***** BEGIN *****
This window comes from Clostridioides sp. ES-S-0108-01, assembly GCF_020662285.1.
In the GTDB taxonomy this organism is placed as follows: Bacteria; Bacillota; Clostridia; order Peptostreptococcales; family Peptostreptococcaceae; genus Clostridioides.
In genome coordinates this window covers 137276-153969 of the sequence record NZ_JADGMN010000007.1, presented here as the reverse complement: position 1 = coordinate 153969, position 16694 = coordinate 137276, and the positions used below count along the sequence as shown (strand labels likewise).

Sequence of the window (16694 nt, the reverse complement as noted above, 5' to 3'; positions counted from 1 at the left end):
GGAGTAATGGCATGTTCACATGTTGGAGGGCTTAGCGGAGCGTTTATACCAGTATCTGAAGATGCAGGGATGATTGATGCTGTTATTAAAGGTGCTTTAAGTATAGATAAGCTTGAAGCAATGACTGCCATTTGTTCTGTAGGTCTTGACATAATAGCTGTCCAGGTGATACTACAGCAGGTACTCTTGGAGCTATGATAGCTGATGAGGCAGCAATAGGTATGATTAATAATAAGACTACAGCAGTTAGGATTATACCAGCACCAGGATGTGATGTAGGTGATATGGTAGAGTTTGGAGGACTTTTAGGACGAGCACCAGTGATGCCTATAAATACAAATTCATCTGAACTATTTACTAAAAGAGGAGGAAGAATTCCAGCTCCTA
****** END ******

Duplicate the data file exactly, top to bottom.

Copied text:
This window comes from Clostridioides sp. ES-S-0108-01, assembly GCF_020662285.1.
In the GTDB taxonomy this organism is placed as follows: Bacteria; Bacillota; Clostridia; order Peptostreptococcales; family Peptostreptococcaceae; genus Clostridioides.
In genome coordinates this window covers 137276-153969 of the sequence record NZ_JADGMN010000007.1, presented here as the reverse complement: position 1 = coordinate 153969, position 16694 = coordinate 137276, and the positions used below count along the sequence as shown (strand labels likewise).

Sequence of the window (16694 nt, the reverse complement as noted above, 5' to 3'; positions counted from 1 at the left end):
GGAGTAATGGCATGTTCACATGTTGGAGGGCTTAGCGGAGCGTTTATACCAGTATCTGAAGATGCAGGGATGATTGATGCTGTTATTAAAGGTGCTTTAAGTATAGATAAGCTTGAAGCAATGACTGCCATTTGTTCTGTAGGTCTTGACATAATAGCTGTCCAGGTGATACTACAGCAGGTACTCTTGGAGCTATGATAGCTGATGAGGCAGCAATAGGTATGATTAATAATAAGACTACAGCAGTTAGGATTATACCAGCACCAGGATGTGATGTAGGTGATATGGTAGAGTTTGGAGGACTTTTAGGACGAGCACCAGTGATGCCTATAAATACAAATTCATCTGAACTATTTACTAAAAGAGGAGGAAGAATTCCAGCTCCTA